Read about these topics by downloading this issue:
Poison: Make it your last suspect
New tree's goal: Establishment! What it takes to make an independent tree.
Walnut's an edible killer
The old shell game
Mentors speak: Disney at a radio pace
Slow to see the flowers of fall
Foxglove falters, seed can set it free
Cribsheet for fall cutdown
Grapeholly saved by a leaf
Scrabbling: Rive that rachis!
Your comments, featuring ginkgos, fall color, hiding that pool, charming the voodoo lily, and growing tomatoes indoors
Our gardens, featuring water, squirrels, woody weeds, poison ivy, plant cleaning and manure
Green thumbs up to cold & down to bare soil
Download What's Coming Up #163 to read all of these topics in a pdf magazine format.
"Don't worry, it always comes. Call it Indian summer or whatever. There are always a few days of beautiful weather after Veteran's Day."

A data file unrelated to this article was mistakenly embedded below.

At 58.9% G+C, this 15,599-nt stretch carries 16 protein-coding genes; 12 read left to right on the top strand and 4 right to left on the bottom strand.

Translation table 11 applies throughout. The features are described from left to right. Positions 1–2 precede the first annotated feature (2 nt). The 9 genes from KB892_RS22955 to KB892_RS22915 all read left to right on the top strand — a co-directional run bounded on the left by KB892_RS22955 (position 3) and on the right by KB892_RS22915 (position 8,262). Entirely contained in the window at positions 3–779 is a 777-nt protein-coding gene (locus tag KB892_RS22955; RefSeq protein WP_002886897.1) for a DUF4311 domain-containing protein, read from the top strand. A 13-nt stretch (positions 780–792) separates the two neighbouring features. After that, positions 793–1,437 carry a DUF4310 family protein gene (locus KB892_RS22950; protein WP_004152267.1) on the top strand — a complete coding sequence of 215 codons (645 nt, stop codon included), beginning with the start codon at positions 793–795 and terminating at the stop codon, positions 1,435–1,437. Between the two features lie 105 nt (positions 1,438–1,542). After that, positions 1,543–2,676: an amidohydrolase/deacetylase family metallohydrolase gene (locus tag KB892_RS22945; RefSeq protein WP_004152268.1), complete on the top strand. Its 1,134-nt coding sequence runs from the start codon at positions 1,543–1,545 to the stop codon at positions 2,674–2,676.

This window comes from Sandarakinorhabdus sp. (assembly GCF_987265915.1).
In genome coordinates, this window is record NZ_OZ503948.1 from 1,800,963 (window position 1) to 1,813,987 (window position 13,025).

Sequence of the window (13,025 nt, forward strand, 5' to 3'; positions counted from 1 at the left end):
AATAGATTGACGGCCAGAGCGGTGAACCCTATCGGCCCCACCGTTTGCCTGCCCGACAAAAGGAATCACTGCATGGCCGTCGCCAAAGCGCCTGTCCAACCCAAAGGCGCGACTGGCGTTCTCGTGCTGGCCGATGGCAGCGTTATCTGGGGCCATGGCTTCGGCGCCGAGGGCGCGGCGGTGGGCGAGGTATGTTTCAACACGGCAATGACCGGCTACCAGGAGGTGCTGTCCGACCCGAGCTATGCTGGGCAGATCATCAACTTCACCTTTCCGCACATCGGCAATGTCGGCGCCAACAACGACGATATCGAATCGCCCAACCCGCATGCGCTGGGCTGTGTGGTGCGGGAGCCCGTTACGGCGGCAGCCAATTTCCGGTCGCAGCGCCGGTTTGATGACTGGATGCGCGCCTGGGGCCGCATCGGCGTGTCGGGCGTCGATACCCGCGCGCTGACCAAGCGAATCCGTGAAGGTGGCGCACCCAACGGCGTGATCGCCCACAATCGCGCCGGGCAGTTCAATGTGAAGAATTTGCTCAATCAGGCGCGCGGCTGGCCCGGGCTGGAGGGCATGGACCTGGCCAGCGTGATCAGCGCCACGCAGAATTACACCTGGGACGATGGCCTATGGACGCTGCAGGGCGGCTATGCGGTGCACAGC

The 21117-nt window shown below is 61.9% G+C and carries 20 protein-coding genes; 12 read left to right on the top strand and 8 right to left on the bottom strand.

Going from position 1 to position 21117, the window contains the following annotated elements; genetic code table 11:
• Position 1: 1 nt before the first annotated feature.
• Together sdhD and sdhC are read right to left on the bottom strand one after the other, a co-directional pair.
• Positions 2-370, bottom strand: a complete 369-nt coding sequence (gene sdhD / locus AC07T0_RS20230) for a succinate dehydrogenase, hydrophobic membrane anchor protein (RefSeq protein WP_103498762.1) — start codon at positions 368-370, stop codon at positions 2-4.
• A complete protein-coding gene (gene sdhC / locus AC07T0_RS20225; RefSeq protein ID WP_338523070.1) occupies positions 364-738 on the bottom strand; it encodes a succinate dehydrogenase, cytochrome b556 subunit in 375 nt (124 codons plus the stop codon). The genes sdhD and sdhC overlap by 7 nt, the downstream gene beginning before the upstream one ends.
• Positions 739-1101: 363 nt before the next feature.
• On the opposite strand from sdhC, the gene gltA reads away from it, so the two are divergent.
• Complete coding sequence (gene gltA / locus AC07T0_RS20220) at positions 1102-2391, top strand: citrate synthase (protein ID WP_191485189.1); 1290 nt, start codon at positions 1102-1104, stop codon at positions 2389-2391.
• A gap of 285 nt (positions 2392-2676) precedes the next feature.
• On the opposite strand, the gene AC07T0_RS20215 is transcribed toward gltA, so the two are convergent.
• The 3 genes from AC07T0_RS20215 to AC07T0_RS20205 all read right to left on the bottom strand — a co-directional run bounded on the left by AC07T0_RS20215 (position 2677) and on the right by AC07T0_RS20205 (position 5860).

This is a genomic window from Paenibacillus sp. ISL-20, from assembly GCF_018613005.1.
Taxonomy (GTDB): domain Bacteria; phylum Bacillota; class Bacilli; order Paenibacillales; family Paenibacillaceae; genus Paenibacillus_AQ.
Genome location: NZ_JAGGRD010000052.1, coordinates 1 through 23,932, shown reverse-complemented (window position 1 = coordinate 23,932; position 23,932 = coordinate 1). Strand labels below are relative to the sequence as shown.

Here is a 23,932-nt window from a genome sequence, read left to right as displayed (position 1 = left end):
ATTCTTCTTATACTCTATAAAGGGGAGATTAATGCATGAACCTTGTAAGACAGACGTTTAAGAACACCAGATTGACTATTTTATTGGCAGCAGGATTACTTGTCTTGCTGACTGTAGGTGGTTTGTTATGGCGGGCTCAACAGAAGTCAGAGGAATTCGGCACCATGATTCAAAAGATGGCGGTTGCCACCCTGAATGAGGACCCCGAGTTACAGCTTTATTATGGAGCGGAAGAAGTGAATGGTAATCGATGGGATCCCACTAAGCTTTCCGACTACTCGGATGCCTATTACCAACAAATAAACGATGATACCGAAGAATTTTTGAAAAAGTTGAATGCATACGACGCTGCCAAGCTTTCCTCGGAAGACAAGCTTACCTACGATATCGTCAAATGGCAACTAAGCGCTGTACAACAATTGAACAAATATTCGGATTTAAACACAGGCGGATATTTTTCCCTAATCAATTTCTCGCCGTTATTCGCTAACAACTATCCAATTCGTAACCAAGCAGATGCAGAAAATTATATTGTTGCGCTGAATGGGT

- Marya Macunovich -
Darn! There's no on-line index for this issue yet.
We could use a Sponsor for this hour's work.
If all the very good information in this issue
helps you, perhaps with your fall garden
clean up or by setting your mind at ease
about trees' fall color or persistent leaves,
please Sponsor us
and mention What's Coming Up #163 or
one topic in it. We'll create and post its index or
publish one of its articles separately so others
can find that information more quickly.
And we'll credit you!
Until then, more key words for Searchers
hunting specific topics: Fall perennial cuts,
Indian summer, abscise, axil, midrib,
scuffle, septum, marcescent leaves
Many oaks (Quercus species) hang onto leaves through winter. Usually these are the leaves on branches that have not yet reached flowering/fruiting condition. We call that juvenile wood. It can occur anywhere on a tree. Usually, marcescent leaves fall as new leaves break bud. Here, marcescent leaves on a chestnut-leaf oak (Quercus prinus) have hung on past budbreak and are still there as flowers fade on mature wood.